Just some early morning thoughts from me to you…
“Offer to God a sacrifice of thanksgiving, and perform your vows to the Most High, and call upon me in the day of trouble; I will deliver you, and you shall glorify me.”
Psalm 50: 14-15 (ESV)
I don’t know all that’s going on in your lives at the moment, but I’ll bet if you’re anything like me, you’ve had your share of valleys to walk through lately. Whatever they have been, it seems there are times that you can’t seem to catch a glimpse of the sunshine which you have heard was out there somewhere.
Well, why don’t you and I take time this week to stop, and climb back up on the mountaintop, and take a moment to remember and reflect on all the blessings of our lives? Perhaps this week—this Thanksgiving week—we could try something different. Perhaps, instead of dwelling on the things in the valley, we change our perspective to a view from the mountaintop, and list all the blessings for which we can be thankful.
Maybe begin with the basics, all the things for which you and I are thankful everyday—you woke up this morning, your bride, your husband, the health you have left, your children and grandchildren, the family pet. Maybe it’s a paycheck, a donation to ministry, food on the table, the wrinkled smile of an older and loyal friend, a precious child, and a phone call of caring which comes when you need it most, an unexpected hug, and a beautiful sunset.
That’s just the beginning of a list of blessings we can see from the mountaintop, which we’ll soon see will never end. And as you and I go through that list of thankfulness, we’ll begin to weave a perspective for life similar to the one the boy and the man in this story understood.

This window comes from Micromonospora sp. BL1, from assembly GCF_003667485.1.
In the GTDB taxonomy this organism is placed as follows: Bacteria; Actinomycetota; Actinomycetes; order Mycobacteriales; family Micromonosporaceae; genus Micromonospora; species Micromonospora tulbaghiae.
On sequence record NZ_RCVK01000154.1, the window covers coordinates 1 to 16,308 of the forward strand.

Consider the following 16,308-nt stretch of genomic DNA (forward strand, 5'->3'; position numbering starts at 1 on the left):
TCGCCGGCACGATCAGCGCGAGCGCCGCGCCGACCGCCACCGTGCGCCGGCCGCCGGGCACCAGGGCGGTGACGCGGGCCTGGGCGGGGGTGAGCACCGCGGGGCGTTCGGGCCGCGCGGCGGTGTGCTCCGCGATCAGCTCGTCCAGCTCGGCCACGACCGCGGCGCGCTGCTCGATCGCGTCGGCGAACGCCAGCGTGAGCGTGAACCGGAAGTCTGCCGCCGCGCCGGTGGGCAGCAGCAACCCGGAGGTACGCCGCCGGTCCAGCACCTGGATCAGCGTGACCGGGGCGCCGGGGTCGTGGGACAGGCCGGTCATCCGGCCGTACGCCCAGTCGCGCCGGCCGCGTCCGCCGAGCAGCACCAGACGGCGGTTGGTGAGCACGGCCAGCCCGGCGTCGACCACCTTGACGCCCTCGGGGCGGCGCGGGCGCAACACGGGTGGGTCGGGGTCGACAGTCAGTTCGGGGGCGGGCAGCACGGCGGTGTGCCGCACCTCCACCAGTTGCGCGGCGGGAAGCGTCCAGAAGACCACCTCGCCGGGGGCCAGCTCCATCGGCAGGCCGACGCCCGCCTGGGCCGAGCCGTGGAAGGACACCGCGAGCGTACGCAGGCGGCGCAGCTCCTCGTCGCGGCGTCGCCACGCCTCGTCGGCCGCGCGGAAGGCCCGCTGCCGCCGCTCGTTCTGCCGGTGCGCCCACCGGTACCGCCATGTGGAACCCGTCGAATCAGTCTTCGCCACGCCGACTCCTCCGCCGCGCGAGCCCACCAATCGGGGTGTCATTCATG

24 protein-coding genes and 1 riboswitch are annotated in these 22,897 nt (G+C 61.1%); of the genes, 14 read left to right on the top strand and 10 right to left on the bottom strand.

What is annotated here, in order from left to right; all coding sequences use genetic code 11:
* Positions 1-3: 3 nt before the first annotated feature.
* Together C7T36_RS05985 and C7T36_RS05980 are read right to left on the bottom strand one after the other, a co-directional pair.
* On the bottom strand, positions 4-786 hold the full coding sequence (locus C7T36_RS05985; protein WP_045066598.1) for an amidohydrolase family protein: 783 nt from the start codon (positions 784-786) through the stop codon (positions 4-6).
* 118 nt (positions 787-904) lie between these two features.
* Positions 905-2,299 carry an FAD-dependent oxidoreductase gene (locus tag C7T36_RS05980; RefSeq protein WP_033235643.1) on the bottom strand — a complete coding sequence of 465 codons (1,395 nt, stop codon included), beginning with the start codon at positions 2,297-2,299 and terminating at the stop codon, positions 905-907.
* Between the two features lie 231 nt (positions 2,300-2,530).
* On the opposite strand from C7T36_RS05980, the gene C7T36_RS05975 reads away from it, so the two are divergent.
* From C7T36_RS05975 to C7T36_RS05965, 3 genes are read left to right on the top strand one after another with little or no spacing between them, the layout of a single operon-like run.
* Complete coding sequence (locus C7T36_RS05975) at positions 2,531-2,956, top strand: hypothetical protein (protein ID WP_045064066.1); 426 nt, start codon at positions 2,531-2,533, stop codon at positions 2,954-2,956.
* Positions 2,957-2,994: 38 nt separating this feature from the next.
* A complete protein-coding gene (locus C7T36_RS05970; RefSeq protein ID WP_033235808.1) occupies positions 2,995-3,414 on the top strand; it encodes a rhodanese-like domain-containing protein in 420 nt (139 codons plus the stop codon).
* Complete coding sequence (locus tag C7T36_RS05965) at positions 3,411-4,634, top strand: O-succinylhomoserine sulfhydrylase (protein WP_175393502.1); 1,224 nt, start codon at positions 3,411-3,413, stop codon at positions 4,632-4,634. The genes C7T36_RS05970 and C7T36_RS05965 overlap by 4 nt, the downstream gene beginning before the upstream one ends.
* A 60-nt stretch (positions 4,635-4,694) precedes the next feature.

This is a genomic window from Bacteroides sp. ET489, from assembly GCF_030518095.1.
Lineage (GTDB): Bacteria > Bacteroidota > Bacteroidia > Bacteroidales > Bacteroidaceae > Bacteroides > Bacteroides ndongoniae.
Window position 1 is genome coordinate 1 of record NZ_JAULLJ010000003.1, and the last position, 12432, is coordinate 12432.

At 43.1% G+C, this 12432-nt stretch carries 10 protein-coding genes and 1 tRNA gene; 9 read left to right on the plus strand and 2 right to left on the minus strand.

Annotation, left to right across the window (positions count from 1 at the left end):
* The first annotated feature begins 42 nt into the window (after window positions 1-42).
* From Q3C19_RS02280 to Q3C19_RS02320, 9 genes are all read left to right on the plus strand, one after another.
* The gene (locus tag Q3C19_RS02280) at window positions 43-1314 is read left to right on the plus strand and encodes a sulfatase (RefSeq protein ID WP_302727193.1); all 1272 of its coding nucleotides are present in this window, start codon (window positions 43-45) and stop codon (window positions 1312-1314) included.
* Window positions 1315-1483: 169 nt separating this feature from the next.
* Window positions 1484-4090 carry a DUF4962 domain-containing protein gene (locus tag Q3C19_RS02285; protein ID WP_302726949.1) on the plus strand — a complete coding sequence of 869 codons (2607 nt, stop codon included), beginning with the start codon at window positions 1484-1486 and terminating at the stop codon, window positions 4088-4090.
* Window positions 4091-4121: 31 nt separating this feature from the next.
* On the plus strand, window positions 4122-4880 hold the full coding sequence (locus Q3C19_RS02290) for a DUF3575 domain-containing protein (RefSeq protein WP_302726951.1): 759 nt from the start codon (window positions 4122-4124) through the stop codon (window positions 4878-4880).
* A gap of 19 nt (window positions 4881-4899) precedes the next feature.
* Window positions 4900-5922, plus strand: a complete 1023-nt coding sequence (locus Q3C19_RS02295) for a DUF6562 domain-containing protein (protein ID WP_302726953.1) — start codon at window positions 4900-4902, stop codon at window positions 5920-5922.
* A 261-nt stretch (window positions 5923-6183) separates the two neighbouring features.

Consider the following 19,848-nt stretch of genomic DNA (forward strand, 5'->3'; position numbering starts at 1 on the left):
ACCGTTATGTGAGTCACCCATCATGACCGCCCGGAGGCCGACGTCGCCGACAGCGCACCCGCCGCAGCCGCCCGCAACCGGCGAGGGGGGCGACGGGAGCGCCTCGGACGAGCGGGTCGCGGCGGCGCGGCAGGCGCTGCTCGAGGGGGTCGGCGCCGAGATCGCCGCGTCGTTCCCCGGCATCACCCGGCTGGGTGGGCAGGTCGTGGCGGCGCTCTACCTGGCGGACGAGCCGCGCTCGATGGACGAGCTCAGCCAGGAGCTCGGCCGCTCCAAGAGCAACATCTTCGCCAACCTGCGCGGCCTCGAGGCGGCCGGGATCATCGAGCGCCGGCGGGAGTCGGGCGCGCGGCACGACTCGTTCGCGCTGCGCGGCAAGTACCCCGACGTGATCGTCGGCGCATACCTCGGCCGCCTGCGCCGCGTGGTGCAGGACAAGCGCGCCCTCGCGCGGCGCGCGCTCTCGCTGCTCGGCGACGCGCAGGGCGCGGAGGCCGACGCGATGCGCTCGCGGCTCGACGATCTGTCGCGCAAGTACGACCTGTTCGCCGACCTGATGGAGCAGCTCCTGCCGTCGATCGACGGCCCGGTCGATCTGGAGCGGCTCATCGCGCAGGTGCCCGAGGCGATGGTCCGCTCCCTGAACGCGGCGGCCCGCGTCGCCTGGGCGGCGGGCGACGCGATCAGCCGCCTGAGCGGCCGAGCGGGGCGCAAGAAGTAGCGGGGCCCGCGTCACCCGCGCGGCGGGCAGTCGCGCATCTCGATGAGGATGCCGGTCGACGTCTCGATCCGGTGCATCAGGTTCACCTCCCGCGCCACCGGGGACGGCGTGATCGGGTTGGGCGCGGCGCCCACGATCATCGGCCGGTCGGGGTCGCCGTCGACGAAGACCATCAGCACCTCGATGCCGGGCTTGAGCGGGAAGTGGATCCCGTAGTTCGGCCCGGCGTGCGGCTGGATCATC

It’s a simple story of a young boy on his way home from school late one day. It was cold outside and snow was on the ground with more falling around him as he walked. It was around dinner time and he needed to hurry home.
But then a light through the cracked glass of the window of a little broken-down shack along the side of the road caught his eye. And so, forgetting about dinner for the moment, he cautiously made his way up to the window of that little shack, and what he saw stunned him—took him back for just a moment.
For what that little boy saw was a scene of stark poverty, of a frame wooden cot and tattered blanket, a small wooden table and one chair, and a small wooden bowl half-filled with broth. And on the wall—a picture of Jesus. And kneeling below that picture—a man in tattered clothes, with worn and wrinkled hands and the years of a difficult life written all over his face.
As the boy moved closer to the window, he could hear the words of that kneeling man—and he’d never forget those words. For in the midst of all of that apparent poverty, amidst the presence of the bleak and wintry day, all he heard coming from the walls of that shack were the steady words of that kneeling man—
“Thank you, Lord, thank you…
Thank you, Lord, thank you…
Thank you, Lord, thank you. Amen.”
Upon first glance, it may have seemed as though that man was walking in what seemed to be a desperate valley. And by the standards of our society he was. But those standards are not what should govern the days and blessings of our lives.
For you see, that man walked to the beat of his Creator.
His list of the things he was thankful for was not written on a piece of paper, but was written instead all over the walls of a humble heart seeking to serve the God who created him. A God who walked with him and never left him, and who would be with him in the blinding snows of winter, and the scorching heat of summer.
Did you put that on your list of things you’re thankful for? A relationship with the God who will never leave you.
This might be a good week to stop and think about that relationship, and make sure it is a part of your life.
A relationship with Jesus Christ as your Savior and Lord.
Like that humble man. It is the most important relationship we will ever be blessed with—now and forever.
It provides a great view from the very top of the mountain.
In His Name—Scott
Copyright 2014. Scott L. Whitaker. All rights reserved.